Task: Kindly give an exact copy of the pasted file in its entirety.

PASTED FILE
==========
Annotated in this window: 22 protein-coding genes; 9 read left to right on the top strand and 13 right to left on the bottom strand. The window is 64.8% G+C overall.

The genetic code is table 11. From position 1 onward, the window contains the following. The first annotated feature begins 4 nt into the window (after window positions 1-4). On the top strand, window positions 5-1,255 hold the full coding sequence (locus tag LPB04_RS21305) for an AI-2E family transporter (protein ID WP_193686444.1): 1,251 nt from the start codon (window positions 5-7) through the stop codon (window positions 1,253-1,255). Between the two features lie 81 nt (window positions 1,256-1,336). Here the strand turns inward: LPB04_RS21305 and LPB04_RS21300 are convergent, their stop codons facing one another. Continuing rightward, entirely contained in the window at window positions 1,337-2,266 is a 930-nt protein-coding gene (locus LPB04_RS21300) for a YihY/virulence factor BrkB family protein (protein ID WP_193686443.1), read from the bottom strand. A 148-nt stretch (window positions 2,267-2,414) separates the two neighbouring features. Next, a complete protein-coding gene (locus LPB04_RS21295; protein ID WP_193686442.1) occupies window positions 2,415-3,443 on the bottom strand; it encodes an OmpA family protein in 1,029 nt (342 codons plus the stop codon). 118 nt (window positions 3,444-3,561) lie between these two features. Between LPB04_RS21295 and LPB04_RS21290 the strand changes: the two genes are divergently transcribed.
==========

Annotated in this window: 22 protein-coding genes; 9 read left to right on the top strand and 13 right to left on the bottom strand. The window is 64.8% G+C overall.

The genetic code is table 11. From position 1 onward, the window contains the following. The first annotated feature begins 4 nt into the window (after window positions 1-4). On the top strand, window positions 5-1,255 hold the full coding sequence (locus tag LPB04_RS21305) for an AI-2E family transporter (protein ID WP_193686444.1): 1,251 nt from the start codon (window positions 5-7) through the stop codon (window positions 1,253-1,255). Between the two features lie 81 nt (window positions 1,256-1,336). Here the strand turns inward: LPB04_RS21305 and LPB04_RS21300 are convergent, their stop codons facing one another. Continuing rightward, entirely contained in the window at window positions 1,337-2,266 is a 930-nt protein-coding gene (locus LPB04_RS21300) for a YihY/virulence factor BrkB family protein (protein ID WP_193686443.1), read from the bottom strand. A 148-nt stretch (window positions 2,267-2,414) separates the two neighbouring features. Next, a complete protein-coding gene (locus LPB04_RS21295; protein ID WP_193686442.1) occupies window positions 2,415-3,443 on the bottom strand; it encodes an OmpA family protein in 1,029 nt (342 codons plus the stop codon). 118 nt (window positions 3,444-3,561) lie between these two features. Between LPB04_RS21295 and LPB04_RS21290 the strand changes: the two genes are divergently transcribed.